Yellowknife multiplex reopens, but not all skaters are psyched
'It's not ideal, but it's a step back to hockey,' says Kyle Kugler of Hockey NWT
More than six months after a shutdown forced by the global pandemic, the Ed Jeske Arena in the Yellowknife multiplex is set to open Thursday. It follows the opening of the Yellowknife Community Arena last month.
Yellowknife's adult recreational hockey leagues got the green light to start playing last week, said Kyle Kugler, the executive director with Hockey NWT. Kugler helped draft the return to play plans that will cover leagues including WIMPs, Oldtimers and the women's hockey league.
Much like minor hockey, the approval allows for eight skaters per team plus goalies. Dressing rooms will be off limits; players must instead arrive and leave dressed to play. The referees will be making fewer calls, switching regular play to what some liken more to shinny.
"It's not ideal, but it's a step back to hockey," Kugler said.
Kugler says he's working with public health now to try to up the numbers to 11 skaters per side, which should still keep the number of people in the arenas to 25. The city's approved plan caps the number of people in the multiplex at 85, with a maximum of 25 in each arena and the DND gym and 10 in the PSAV upstairs meeting room.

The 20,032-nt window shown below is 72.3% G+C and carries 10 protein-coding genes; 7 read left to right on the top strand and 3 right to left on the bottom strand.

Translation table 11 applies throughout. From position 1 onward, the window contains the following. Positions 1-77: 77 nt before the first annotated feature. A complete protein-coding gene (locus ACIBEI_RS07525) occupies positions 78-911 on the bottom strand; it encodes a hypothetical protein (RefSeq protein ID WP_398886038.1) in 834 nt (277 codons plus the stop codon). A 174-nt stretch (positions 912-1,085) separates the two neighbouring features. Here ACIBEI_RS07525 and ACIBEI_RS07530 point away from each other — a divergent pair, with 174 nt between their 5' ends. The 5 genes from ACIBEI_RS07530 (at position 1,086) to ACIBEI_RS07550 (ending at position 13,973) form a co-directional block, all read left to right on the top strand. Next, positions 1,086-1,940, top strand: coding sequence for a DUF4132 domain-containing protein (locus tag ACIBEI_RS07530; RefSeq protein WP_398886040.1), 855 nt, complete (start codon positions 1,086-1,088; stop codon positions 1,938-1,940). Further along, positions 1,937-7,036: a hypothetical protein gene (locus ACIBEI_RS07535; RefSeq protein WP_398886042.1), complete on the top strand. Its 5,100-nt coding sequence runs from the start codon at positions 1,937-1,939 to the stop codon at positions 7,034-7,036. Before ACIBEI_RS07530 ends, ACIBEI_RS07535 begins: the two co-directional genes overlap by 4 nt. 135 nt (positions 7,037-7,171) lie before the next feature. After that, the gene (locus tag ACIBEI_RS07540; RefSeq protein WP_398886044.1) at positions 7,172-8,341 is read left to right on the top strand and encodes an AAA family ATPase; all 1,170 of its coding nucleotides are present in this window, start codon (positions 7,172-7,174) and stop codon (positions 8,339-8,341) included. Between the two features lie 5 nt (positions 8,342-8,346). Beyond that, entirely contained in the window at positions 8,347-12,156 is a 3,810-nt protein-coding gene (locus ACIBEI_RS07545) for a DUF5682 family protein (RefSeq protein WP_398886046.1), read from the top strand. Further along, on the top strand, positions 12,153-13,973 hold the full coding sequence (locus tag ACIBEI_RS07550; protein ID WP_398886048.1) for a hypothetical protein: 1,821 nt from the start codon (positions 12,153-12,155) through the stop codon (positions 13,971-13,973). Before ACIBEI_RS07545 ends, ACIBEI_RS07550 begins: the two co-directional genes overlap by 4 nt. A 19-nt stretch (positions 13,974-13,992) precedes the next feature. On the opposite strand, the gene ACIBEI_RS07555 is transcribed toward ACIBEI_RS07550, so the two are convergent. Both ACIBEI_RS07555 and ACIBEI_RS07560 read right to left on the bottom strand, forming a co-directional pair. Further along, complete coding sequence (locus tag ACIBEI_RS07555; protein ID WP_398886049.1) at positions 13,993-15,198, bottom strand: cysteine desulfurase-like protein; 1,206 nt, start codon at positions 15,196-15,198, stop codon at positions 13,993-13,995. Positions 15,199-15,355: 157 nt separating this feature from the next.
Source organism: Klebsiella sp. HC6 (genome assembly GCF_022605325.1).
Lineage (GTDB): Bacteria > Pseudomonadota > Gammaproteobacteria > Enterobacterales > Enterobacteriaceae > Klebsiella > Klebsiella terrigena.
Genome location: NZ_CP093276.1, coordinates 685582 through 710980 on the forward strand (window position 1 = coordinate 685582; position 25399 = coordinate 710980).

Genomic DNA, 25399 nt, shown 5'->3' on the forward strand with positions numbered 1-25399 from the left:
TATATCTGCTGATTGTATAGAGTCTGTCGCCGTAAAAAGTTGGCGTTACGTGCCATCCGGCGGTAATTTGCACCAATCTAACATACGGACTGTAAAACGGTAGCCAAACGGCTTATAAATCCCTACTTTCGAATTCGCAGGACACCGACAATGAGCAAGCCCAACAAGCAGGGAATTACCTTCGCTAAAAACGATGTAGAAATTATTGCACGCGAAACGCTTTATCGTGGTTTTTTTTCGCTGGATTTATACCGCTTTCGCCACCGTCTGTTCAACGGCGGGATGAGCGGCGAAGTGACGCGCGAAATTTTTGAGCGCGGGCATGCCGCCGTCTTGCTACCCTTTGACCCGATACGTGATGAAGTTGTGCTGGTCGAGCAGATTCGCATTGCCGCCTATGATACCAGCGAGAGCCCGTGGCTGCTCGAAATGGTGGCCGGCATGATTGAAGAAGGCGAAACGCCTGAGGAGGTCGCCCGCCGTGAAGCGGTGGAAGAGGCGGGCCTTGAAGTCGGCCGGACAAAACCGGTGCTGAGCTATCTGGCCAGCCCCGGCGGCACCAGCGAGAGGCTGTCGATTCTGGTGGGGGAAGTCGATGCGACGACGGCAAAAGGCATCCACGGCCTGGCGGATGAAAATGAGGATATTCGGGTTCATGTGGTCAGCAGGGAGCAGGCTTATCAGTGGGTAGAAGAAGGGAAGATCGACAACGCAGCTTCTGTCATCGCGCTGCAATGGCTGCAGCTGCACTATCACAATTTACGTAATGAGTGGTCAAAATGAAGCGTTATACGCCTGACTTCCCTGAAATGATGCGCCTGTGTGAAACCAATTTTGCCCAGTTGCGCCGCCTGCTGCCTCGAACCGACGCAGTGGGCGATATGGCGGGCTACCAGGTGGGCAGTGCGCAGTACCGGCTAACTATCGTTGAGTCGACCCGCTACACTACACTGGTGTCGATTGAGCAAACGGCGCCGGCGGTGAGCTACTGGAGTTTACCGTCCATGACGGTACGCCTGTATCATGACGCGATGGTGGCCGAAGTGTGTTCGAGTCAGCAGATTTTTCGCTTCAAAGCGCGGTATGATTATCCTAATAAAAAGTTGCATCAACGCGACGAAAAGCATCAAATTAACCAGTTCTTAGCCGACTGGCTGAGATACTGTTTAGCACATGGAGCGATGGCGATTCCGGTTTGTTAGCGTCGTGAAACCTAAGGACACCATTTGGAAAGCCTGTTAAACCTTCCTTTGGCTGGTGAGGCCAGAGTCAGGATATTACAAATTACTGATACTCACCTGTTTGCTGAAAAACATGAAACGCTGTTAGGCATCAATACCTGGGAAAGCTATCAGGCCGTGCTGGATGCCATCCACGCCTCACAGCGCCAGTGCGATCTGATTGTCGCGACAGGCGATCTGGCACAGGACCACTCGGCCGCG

Record number of women
"We're pretty excited," said Karen Brown, vice president of Yellowknife Women's Hockey.
Last year, the league registered a record 75 women players, making up four teams, Brown said. That's after years of seeing around 25 women players a season.
"This year, it looks like we're going to at least meet or exceed those numbers," Brown said.
That's in spite of the fact that women won't likely be traveling to tournaments in Fort Smith, Fort Simpson or Hay River this year, usually a highlight of the season.
The picture isn't so rosy on the men's side.
Ryan Nichols is the president of the Yellowknife Rec League, the city's largest adult hockey league.
"Everyone's excited to get back on the ice but they're not really excited to go outside after a hockey game at -30 C or -40 C, in their gear, to drive home, you know what I mean?"
The dressing rooms — and the opportunity to hang out in them after the game — are a significant loss.
"I think that's what most of the guys in the rec league go for now, the time in the dressing room and the stories and just you know, hanging out after the game."
'How am I gonna get to the rink?'
Some players are puzzled by the logistical hurdles.
"My biggest concern is how I'm gonna get to the rink," says Dave Earle, a goalie. "I might have to dress in my garage and have somebody throw me in the box of a truck to drive me over there.
"And I'm not even a big guy," he added. "There's guys that are bigger than me, there's no way they're gonna get their pants on and get in a vehicle."
Cost is another issue. Fewer skaters on a team means fewer people to make up the ice fees.
So far, two teams have pulled out of the season entirely.
Craig's Bromley's Ace team is one of them.
"It's gonna be tough not being able to go to the rink and enjoy some hockey with all of our friends," he said. "But it won't last forever and we'll be back on the ice in no time, I'm sure."